Thanks Larry. This is not a trout reel. It is a steelhead reel. The spring have roughly similar dimension as a 4" Hardy Perfect or Unique 1912. The reel is 3 3/4" diameter by 1 1/4" wide.

    The reason I never wanted to add an adjustment on the load of the spring is because 99/100 of the time people don't use the adjustment. It's also something else that can fail. And it adds quite of bit of cost to the reel. So I decided to go the simpler is better way. I'm an avid steelhead fisherman. In the summer I work at a lodge on the Dean river. Which is the most famous steelhead river in the world. With the most powerful steelhead known to man. Every year I see clients with reels they paid a lot of money for. Literals explode on a hot fish. As of today. After a few years on the river. My reels have held up the test of the great steelhead of the Dean. And professional guides around the pacific northwest praise my reel to be one of the only modern reel that stand the Dean fishing. The design cannot change. I just want to learn how to make a good spring.
    Last edited by Johndifunk; 05-18-2020 at 02:10 AM.

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    Quote Originally Posted by car2 View Post
    That spring in addition to its static preload stress is subject to cyclic fatigue. What is the length of the deflecting portion of the spring (eg. from post to pawl), and what is the total deflection of that portion (in installed position, and when being deflected by the gear). The maximum stress in that beam/spring requires calculating (a rough idea can be used from standard cantilever beam formulas). The maximum stress when deflected needs to be a max of 1/2 the tensile strength of the steel to provide good fatigue life (below the "endurance limit" stress level) A good surface finish on the spring faces and edges also helps.
    The distance between post to pawl is 5/8" on the outgoing line and 1" on the ingoing line. Remember. There's two point of contact. The pawl is kinda triangle shaped. So when the line goes out. It push the harder part of the spring and when the line goes in it pushes the easiest part of the spring. Therefor reeling in is easier than reeling out. The deflection n the line out part is about 3/32". And as said, this design has been existing and praised for 100 years. So it is working super well. My only problem is the springs. I want to make them myself. From start to finish.

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    Quote Originally Posted by carlherrnstein View Post
    I have made a couple v springs from scratch which was time consuming.
    I have also made several coil springs from music wire that's easy.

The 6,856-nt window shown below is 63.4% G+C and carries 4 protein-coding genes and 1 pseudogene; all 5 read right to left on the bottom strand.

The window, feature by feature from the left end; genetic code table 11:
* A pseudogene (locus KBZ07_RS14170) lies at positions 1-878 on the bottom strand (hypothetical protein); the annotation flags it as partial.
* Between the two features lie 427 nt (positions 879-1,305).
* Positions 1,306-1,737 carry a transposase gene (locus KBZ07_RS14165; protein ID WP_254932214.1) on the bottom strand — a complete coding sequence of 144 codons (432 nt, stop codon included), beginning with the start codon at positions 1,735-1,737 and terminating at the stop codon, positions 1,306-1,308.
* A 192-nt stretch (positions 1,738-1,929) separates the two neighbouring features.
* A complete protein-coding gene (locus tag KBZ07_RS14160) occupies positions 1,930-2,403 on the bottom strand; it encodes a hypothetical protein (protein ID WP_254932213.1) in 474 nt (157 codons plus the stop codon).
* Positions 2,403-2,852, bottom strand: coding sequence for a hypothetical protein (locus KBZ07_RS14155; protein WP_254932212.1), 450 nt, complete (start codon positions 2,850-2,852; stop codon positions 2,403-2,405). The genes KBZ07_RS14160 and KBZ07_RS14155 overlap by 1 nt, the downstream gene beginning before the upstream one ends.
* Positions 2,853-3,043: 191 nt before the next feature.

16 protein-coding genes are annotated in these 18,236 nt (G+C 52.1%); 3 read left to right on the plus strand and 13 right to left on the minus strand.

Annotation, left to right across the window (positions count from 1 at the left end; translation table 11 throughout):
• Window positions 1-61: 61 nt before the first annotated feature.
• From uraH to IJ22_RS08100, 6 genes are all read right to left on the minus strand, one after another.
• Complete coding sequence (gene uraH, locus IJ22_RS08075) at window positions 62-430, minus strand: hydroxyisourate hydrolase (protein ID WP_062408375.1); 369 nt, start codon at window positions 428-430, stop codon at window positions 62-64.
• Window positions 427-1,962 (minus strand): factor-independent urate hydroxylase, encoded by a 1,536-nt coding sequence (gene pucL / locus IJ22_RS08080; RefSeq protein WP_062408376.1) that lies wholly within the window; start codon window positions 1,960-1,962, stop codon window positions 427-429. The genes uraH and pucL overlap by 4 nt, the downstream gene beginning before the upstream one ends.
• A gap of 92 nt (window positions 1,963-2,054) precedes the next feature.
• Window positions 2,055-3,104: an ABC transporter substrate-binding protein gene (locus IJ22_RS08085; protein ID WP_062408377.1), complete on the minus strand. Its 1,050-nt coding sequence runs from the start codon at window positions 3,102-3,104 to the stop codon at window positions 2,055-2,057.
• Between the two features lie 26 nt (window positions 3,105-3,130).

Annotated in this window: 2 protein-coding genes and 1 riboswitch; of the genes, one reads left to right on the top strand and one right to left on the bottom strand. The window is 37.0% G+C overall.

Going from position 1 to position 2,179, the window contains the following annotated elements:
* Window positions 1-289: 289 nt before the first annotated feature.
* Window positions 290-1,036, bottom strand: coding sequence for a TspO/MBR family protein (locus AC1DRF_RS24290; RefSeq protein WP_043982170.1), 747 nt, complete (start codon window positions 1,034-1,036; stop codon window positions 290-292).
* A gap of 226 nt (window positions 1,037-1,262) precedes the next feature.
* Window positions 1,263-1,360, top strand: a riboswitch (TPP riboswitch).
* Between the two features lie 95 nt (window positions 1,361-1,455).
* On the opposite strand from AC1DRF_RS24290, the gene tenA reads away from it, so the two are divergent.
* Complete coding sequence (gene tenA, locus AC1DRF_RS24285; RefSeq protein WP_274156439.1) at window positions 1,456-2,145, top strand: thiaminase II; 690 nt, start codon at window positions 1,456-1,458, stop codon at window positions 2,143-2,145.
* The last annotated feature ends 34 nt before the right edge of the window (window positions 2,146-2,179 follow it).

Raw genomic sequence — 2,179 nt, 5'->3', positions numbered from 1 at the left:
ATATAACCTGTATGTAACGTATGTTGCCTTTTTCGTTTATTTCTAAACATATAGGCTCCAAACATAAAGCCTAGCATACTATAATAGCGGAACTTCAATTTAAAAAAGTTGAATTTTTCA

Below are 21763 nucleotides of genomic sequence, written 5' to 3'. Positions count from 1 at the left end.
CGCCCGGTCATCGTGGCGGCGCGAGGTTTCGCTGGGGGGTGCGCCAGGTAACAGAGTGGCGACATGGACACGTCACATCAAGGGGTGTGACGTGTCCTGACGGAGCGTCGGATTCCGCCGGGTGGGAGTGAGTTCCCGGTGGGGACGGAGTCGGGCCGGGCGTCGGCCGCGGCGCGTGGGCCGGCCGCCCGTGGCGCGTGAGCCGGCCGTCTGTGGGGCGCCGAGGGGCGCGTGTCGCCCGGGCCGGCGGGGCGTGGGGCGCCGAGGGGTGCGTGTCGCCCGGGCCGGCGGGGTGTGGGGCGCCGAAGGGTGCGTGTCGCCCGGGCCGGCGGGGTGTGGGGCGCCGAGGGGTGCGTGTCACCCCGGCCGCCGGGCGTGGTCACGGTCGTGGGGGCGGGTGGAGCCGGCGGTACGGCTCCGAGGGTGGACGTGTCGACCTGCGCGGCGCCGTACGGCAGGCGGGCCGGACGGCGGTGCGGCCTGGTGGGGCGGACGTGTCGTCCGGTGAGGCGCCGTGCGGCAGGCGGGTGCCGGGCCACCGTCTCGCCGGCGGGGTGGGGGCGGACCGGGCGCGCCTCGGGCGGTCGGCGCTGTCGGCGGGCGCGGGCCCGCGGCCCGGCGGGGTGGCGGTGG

I have also made flat/curved springs from prehardened "blue spring steel" which requires no heat treatment.

    Have you talked to the shop owner to see if you can do anything differently that would lower the price?

    Possibly larger quantitys, small design changes to make it easier to make, longer lead times, prompt payment, etc.
    Thanks, I make about 35-40 reels a year so larger quantity is not an option. The amount I would need to have made to lower the price is 5000 MOD. So that won't work.

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    Quote Originally Posted by 4GSR View Post
    In some of the equipment I deal with, we use a spring that is 0.030" thick and 1" wide. It's a leaf spring with a height of about .56" by about 3" long. I can compress it to flat and will spring back to its normal height without taking a set. They are made of Inconel X750 material. Strength wise, it's about the same as 1095 but less likely to take a set over long usage. Also won't corrode as easily as 1095 will. Just a thought there. Ken

    Thanks, I'll look into inconel X750 material. What is the carbon content?

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    Quote Originally Posted by Johndifunk View Post
    Thanks, I'll look into inconel X750 material. What is the carbon content?
    Info here:
    Inconel X-750 Springs - General Description, material properties

    Your reels sound great.

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    Quote Originally Posted by TDegenhart View Post
    I believe you have too high a spring constant, by that I mean that a small deflection causes a large change in spring force. That also means that you have a small region that the spring will operate properly. Outside of the that region, the spring will be too weak or too strong. Over bend it just a little and it will not come back. The material needs to be thinner and when it is assembled cannot just drop in place but has to "squeezed". Your basic design needs to be reviewed by somewhat that knows spring design.

    Tom
    i dont know spring design, but i would make the round section larger. also i would use good spring steel, not just 1095. if op needs 100 springs a year he can invest some time in making them. anneal with a hot-air gun.

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    Quote Originally Posted by dian View Post
    i dont know spring design, but i would make the round section larger. also i would use good spring steel, not just 1095. if op needs 100 springs a year he can invest some time in making them. anneal with a hot-air gun.
    Thanks. Can you tell me what is good spring steel. I was under the impression that 1095 and 1075 are the main spring steel on the market.